Professor Jeffrey K-S Wan (Microwave Chemistry)
Professor Jeffrey K-S Wan (Queen’s University, Kingston, Ontario)
Professor Wan’s remarkable talent and pursuit of novel challenges have led to the development and utilization of fundamental chemical concepts, instrumental in advancing basic physical chemical research, as well as implementing creative solutions to diverse industrial problems.
Professor Jeffrey Wan was educated at McGill University (B.Sc., 1958) and the University of Albert (Ph.D., 1962), followed by post-doctoral fellowships at the University of California, Riverside (1963-65) and the National Research Council of Canada (1965-66). He has been a professor of Chemistry at Queen’s University, Kingston since 1966 (Full Professor since 1974).
The productivity and caliber of Professor Wan’s academic career has received international recognition. He received the Queen’s University Excellence in Research Award in 1991; has attracted more than 100 postgraduate students and postdoctoral fellows; over 200 peer-reviewed publications in international scientific journals and holds a dozen patents.
Professor Wan is also a Fellow of Chemical Institute of Canada and the American Institute of Chemistry; a member of the New York Academy of Science; Honorary Professor in the Institute of Chemistry, Beijing and University of Lanzhou, China; editor of the journal ‘Research on Chemical Intermediates’ and hold consultant appointments with a number of national and international corporations.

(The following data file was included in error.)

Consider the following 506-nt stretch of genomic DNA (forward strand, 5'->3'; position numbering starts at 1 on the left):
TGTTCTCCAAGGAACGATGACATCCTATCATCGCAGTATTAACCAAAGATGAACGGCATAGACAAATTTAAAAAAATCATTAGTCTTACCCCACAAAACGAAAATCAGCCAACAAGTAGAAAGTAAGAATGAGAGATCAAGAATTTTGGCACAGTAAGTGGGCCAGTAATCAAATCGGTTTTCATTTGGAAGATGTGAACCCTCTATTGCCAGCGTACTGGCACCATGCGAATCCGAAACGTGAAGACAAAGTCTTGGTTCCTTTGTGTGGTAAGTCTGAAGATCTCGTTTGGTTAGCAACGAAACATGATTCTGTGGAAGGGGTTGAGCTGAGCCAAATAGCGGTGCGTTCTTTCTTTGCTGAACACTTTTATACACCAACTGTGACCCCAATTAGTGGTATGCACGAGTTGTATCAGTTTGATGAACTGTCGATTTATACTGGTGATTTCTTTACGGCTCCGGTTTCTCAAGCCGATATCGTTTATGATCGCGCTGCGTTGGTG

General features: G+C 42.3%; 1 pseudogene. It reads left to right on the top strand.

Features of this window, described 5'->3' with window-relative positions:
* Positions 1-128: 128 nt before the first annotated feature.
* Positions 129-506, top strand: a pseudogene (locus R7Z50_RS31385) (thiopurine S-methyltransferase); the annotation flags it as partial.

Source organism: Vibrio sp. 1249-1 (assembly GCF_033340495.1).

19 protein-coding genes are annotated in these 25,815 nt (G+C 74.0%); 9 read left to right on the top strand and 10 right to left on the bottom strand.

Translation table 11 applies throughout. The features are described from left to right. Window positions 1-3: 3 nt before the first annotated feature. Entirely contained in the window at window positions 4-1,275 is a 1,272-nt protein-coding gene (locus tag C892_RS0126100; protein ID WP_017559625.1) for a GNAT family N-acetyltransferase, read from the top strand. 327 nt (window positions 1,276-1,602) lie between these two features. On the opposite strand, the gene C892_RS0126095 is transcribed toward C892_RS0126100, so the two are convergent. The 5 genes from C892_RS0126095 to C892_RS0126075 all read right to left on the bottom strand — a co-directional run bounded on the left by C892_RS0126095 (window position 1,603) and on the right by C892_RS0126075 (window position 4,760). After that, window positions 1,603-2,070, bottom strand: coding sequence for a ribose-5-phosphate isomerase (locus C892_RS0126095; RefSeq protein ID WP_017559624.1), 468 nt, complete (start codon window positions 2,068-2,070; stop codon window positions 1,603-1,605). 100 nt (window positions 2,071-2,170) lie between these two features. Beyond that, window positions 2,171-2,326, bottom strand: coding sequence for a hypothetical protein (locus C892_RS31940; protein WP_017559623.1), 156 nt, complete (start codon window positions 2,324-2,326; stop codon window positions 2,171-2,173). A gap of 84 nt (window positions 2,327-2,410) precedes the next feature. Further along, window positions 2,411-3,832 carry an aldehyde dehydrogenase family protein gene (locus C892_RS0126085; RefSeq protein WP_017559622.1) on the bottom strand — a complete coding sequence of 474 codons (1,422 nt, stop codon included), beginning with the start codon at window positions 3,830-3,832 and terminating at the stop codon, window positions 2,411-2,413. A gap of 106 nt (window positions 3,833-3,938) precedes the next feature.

Professor Wan was a pioneer in the field of Chemically Induced Dynamic Electron Polarization. His work resulted in the elucidation of complex chemical mechanisms in free radical reactions, e.g. the mechanisms by which light-induced yellowing of lignin-containing pulps and papers occur. The significance of the latter to the Canadian pulp and paper industry and led to the formation of the Mechanical Wood-Pulps Network, one of the Centers of Excellence in Research funded by the Canadian government.
In another unique area of research, Professor Wan has pioneered the concept of Microwave Induced Chemical phenomena. This has resulted in several patents and many potential industrial applications of microwave induced reactions, e.g. a novel method of producing hydrogen cyanide, the destruction of environmental toxins, a microwave activated automobile catalytic converter, the processing of tar sand and bitumen and conversion of methane to oxygenated fuels.